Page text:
After killing a 7-year-old girl, scruffy psychopath Kunihide Kyomaru (Tatsuya Fujiwara) turns himself in to the police, whom the film implies most likely would have been too incompetent to catch him otherwise (he’s killed before without consequence). This time is different, however, since his victim was the »
- Peter Debruge
★☆☆☆☆ Cult Japanese director Takashi Miike is often forgiven for the hit-and-miss nature of his output due to the fact that he's so prolific - occasionally churning out multiple films in a single year. Hopes were high for his new Cannes competition entry after the sublime 13 Assassins (2010) slashed through Venice a couple of years ago. Sadly, Shield of Straw (Wara no tate, 2013) is a stone-cold dud which really has no place on the Croisette. When a little girl is raped and murdered, her super-rich grandfather offers a huge reward to anyone who kills the suspected killer, Kunihide Kiyomaru (a maniacal Tatsuya Fujiwara).
There are conditions, however. The killer has to be found guilty and the state must sanction the act. Two police officers from the State Security Service - the grieving Kazuki Mekari (Takao Osawa) and single mother Atsuko Shiraiwa (Nanako Matsushima) - are given the job of transporting Kiyomaru (who »
- CineVue UK
Shield of Straw Trailer, Photograph. Takashi Miike’s Shield of Straw (2013) movie trailer, movie image stars Nanako Matsushima, Tatsuya Fujiwara, Takao Osawa, Gorô Kishitani, and Masatô Ibu. Shield of Straw‘s plot synopsis: based on Wara no Tate by Kazuhiro Kiuchi, “Ninagawa is a powerful man in Japanese politics and with top economic connections.His granddaughter is [...]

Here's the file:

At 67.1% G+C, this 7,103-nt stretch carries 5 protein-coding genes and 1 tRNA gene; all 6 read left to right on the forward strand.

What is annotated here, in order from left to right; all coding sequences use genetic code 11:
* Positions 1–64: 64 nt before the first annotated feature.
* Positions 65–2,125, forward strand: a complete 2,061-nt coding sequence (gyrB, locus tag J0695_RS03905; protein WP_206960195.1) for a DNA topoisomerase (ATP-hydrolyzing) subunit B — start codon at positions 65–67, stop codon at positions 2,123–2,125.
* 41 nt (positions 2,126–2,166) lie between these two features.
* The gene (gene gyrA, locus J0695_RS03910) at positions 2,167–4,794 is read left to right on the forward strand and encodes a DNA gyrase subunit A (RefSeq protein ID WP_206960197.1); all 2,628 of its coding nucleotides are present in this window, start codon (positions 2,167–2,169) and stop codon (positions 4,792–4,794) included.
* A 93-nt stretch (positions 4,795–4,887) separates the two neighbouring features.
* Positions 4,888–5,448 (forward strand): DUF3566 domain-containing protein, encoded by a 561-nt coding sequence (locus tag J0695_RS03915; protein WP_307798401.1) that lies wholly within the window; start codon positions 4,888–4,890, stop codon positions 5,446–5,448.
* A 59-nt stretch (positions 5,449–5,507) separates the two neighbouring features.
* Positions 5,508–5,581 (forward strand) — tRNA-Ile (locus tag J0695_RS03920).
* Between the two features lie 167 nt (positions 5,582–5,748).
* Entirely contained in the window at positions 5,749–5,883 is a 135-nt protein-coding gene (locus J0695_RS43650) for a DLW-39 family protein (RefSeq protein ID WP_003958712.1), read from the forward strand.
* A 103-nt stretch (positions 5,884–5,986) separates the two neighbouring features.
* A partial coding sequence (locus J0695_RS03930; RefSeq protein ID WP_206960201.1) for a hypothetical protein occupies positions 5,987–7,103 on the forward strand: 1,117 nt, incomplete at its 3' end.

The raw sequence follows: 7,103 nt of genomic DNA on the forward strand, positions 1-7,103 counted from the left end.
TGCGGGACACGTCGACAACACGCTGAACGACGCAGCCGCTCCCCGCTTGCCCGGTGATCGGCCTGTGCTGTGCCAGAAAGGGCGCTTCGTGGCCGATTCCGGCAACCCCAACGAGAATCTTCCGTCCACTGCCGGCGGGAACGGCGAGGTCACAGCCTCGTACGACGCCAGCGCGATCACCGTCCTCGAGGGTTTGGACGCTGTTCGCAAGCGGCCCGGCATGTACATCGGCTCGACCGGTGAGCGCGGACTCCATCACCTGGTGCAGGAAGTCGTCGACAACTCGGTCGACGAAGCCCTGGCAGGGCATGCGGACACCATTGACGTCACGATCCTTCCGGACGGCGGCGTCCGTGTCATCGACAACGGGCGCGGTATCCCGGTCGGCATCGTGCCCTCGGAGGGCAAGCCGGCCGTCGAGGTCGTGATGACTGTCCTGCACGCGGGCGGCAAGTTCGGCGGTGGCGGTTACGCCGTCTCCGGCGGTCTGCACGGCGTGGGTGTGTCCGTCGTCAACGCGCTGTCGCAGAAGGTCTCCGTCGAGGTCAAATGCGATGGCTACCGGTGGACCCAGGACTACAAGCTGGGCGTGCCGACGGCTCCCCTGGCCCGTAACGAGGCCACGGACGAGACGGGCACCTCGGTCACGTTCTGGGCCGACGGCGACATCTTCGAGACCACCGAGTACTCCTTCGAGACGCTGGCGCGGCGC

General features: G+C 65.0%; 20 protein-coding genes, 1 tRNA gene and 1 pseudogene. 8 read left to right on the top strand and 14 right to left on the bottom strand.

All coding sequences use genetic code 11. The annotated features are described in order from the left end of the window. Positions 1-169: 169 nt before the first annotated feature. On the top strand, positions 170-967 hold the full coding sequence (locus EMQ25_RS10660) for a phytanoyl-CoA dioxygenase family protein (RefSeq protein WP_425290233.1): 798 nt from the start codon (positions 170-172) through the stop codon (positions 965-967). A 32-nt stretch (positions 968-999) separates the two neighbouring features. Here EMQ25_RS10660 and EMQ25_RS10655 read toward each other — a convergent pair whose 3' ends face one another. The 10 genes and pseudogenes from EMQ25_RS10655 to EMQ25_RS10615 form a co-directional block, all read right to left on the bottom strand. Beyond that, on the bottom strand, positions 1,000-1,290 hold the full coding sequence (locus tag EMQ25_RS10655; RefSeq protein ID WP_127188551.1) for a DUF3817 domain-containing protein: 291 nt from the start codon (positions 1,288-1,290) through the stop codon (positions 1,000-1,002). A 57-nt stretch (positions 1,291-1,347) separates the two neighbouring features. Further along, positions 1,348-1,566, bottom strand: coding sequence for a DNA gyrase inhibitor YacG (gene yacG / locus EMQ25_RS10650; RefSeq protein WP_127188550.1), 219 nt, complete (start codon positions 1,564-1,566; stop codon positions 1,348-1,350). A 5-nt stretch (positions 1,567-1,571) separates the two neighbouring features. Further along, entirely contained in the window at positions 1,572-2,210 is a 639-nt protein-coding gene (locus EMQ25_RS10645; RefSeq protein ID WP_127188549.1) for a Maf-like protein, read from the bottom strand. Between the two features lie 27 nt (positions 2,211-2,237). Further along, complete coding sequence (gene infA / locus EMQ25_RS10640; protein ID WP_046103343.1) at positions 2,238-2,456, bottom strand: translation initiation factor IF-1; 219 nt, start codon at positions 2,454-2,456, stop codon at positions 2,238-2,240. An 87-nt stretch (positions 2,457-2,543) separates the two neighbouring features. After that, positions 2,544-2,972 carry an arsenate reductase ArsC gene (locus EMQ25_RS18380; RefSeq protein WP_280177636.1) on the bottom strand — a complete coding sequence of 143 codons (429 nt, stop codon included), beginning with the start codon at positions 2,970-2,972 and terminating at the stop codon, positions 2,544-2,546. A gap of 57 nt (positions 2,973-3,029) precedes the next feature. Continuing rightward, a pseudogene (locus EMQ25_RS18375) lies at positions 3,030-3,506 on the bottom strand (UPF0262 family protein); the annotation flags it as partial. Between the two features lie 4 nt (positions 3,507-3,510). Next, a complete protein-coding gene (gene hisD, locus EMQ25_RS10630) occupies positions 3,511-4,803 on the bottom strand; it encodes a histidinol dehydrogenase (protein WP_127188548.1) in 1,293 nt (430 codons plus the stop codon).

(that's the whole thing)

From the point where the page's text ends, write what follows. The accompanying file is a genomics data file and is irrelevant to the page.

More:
Continue reading: Shield Of Straw (2013) Movie Trailer: Cops Protect a Suspected Killer »
- Rollo Tomasi
Shield of Straw (or if you prefer Wara no tate) is an upcoming police-thriller which comes from controversial Japanese director Takashi Miike, and is selected to compete for the Palme d’Or at this year’s Cannes Film Festival. We recommend you to check out official trailers and some great images from the movie, because this project definitely looks promising. Takashi Miike directed the movie from a script written by Tamio Hayashi, based on the novel of the same name by Kazuhiro Kiuchi. It revolves around two cops, played by Takao Osawa and Nanako Matsushima who are tasked with escorting a convicted killer across Japan. The whole...
Click to continue reading Takashi Miike’s Shield Of Straw, Cannes 2013 on www.filmofilia.com
11 items from 2013
IMDb.com, Inc. takes no responsibility for the content or accuracy of the above news articles, Tweets, or blog posts. This content is published for the entertainment of our users only. The news articles, Tweets, and blog posts do not represent IMDb's opinions nor can we guarantee that the reporting therein is completely factual. Please visit the source responsible for the item in question to report any concerns you may have regarding content or accuracy.See our NewsDesk partners